All this to say, I started using ‘netspeak out of necessity, in order to negotiate the social contours of WOW (Cat Valente is a former WOW player, too; I’m assuming Worrad’s criticism refers either to her, or to Requires). Even after I’d quit WOW, I found the foibles of that mode of speech amusing enough to keep using them. Not out of laziness, but because they’re community-building, shared language as a way of spotting fellow gamers and Internet-obsessives. Blogs are a speed-form, too (just like IM and texting); if efficiency is of the essence, what’s wrong with relying on shorthand, so long as it doesn’t impede meaning? And I’m not convinced ‘netspeak impedes meaning, at least not universally. Bitch about “fail” all you want, but context will usually tell you which shading of “fail” is intended.
This brings me to gender politics. Because half the people I see dropping these signifiers anymore are women, often speaking to audiences that are predominantly made up of other women. Feminist blogs, women-dominated author and reviewer blogs and the like. Women are expected to remain polite, even (especially?) in the toxic miasma of the Internet. Half the time these supposedly language-destroying tics are used to denigrate or minimize one’s own achievements (“2K words due today; off to write all the things!”), to take the sting out of criticism (“this review gets the facts wrong in four places, lawl”), in any number of hyper-gendered ways. Eh, this is a game anyone can play at home. Go to nearly any woman-authored blog and look at how Internetspeak is being used, and tell me I’m wrong. It’s not so much imprecise as it is anxiously social. I want to read this as a form of resistance, at least in part. Feminist gamers immersed in the linguistic tics of misogynist cesspits like RPG chat, instead use that linguistic mode to carve out Internet communities that are recognizably of Internet 2.0, but aren’t actively hostile to women. That all-too-apparent ‘netspeak cower/duck/cover is a method of both avoiding the wrath of trolls while simultaneously stealing their turf. These are just a few of the reasons why I occasionally use lolspeak.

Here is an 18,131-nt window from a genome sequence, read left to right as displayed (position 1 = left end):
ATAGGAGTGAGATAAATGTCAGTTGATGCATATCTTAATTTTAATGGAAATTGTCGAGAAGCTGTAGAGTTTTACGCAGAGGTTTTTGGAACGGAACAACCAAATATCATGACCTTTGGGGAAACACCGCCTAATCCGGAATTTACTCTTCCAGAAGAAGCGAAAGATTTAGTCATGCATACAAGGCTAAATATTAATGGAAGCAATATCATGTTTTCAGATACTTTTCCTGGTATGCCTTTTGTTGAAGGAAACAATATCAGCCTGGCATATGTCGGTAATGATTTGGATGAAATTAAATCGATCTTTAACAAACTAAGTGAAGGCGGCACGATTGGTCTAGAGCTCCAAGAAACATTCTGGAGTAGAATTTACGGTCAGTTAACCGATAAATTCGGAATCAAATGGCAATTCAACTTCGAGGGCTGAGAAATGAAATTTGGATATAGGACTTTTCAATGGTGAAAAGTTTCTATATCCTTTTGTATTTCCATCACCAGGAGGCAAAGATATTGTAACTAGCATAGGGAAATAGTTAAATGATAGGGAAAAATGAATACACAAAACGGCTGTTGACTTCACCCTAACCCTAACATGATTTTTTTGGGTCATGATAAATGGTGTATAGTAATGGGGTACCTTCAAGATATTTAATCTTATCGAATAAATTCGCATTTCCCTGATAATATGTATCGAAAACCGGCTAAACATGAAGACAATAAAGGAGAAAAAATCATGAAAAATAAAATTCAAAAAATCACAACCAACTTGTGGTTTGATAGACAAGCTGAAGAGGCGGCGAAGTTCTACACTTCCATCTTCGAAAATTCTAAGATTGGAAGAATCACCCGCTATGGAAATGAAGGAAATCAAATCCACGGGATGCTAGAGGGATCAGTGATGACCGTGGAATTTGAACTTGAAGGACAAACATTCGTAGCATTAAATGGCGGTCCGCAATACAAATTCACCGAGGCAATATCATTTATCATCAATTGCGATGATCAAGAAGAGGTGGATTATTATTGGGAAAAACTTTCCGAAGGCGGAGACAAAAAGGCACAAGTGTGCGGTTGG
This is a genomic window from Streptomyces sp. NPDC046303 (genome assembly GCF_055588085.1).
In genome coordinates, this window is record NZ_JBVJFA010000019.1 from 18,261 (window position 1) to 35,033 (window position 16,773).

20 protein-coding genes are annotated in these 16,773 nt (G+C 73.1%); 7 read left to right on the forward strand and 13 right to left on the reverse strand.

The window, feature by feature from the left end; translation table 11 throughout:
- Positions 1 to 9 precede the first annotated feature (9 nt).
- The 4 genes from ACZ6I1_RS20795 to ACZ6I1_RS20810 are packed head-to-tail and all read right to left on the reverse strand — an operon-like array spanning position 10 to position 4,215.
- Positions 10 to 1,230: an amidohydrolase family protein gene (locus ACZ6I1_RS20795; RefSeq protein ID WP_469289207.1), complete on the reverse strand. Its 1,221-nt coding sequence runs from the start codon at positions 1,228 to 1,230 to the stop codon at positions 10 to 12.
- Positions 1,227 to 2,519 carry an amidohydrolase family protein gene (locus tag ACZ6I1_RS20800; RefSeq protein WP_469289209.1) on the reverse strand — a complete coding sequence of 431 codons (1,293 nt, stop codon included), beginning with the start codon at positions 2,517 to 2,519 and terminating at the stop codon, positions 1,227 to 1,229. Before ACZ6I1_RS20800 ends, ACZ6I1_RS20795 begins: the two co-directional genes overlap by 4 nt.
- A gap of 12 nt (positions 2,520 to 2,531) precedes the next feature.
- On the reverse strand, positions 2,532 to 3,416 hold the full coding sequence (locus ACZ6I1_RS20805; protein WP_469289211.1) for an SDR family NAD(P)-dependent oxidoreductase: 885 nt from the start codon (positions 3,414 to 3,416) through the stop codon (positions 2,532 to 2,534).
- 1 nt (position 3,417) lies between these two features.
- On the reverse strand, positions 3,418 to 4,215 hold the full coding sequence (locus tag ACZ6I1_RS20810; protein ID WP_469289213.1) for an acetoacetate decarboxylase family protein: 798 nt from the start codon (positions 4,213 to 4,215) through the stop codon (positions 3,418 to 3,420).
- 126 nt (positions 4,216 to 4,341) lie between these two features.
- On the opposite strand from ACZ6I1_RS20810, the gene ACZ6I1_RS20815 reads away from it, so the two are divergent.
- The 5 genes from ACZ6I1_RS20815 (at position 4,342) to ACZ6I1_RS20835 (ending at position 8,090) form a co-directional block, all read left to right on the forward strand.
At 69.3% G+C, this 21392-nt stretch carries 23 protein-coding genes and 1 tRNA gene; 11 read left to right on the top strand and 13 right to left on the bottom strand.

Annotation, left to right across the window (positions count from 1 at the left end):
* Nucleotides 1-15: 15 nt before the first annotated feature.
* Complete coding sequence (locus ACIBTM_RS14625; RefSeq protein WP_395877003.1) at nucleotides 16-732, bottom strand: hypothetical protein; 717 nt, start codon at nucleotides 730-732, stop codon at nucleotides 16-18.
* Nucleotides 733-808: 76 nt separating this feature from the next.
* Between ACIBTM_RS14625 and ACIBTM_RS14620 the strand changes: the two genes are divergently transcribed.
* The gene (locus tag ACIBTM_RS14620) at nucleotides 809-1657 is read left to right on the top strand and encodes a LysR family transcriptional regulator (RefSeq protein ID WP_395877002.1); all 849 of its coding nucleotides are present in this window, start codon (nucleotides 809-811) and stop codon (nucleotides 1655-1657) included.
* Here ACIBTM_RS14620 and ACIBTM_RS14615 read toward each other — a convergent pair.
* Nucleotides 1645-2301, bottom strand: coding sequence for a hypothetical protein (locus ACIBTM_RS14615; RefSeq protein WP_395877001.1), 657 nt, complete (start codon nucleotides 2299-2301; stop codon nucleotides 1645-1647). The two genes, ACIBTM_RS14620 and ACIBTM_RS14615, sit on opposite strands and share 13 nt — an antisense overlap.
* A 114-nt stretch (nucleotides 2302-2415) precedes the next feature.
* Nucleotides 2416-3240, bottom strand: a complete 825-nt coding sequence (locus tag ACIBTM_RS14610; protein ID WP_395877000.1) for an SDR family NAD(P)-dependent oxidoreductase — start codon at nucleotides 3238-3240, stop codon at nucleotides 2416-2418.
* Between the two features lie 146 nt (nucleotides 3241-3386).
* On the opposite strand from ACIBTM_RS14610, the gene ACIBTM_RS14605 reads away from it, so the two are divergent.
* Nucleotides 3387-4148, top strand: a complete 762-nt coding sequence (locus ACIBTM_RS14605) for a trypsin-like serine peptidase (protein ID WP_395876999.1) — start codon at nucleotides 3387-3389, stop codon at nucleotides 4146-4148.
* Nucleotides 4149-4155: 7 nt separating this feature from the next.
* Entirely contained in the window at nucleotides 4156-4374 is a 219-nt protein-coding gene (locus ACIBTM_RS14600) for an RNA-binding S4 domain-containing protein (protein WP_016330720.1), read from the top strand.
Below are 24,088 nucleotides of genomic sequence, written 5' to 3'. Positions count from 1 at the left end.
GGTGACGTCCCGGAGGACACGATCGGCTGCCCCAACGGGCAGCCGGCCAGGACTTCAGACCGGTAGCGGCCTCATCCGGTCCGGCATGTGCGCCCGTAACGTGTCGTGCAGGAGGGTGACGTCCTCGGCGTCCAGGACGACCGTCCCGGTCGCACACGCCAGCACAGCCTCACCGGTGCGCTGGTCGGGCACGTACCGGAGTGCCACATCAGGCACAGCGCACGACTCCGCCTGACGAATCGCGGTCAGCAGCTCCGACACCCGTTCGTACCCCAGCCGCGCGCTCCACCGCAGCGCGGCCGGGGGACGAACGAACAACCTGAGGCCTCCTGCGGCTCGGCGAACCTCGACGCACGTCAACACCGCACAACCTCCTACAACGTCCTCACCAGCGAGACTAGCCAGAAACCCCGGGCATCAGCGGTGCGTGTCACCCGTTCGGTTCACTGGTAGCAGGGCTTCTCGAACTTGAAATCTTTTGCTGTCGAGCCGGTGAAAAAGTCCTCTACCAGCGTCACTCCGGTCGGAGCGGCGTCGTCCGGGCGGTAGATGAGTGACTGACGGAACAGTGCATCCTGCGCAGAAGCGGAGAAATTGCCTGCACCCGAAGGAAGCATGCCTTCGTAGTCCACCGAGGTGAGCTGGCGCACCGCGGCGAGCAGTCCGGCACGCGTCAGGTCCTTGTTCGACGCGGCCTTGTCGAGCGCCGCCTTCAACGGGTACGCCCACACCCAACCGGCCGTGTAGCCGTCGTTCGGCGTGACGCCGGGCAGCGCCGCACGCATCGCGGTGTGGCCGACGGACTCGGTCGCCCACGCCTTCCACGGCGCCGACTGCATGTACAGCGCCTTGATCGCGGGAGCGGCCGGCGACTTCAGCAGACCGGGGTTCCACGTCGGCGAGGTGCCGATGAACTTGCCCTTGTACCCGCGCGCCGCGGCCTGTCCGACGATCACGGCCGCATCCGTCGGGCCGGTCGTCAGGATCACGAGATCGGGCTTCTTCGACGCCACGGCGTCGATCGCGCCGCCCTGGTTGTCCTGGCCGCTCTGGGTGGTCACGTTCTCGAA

Or maybe I’m just pathologically lazy. Yeah, that’s probably it.
Given all this, I read Worrad’s rant and what I heard him saying, larded in to his critique of ‘netspeak’s imprecision, is that now that old people (anyone over 25…soooo incredibly ooooold) and women (girl cooties!) have gotten hold of what used to be dudely gamer-speak = Death of the English Language.
None of this answers the original question posed, though, which is about the homogenization of language. I think Chris is right and the jury’s still out. In this globalized world (one in which English is hegemonically dominant) it’s no surprise that language itself mimics the operations of globalization in its simplification, in its flattening out of shades of meaning. But this seems like as much an opportunity as a problem. How might writers critique the rise of ‘netspeak in all its complexity, or even influence its development? Any way you answer this question, how is auto-denigrating existing phenomena the answer?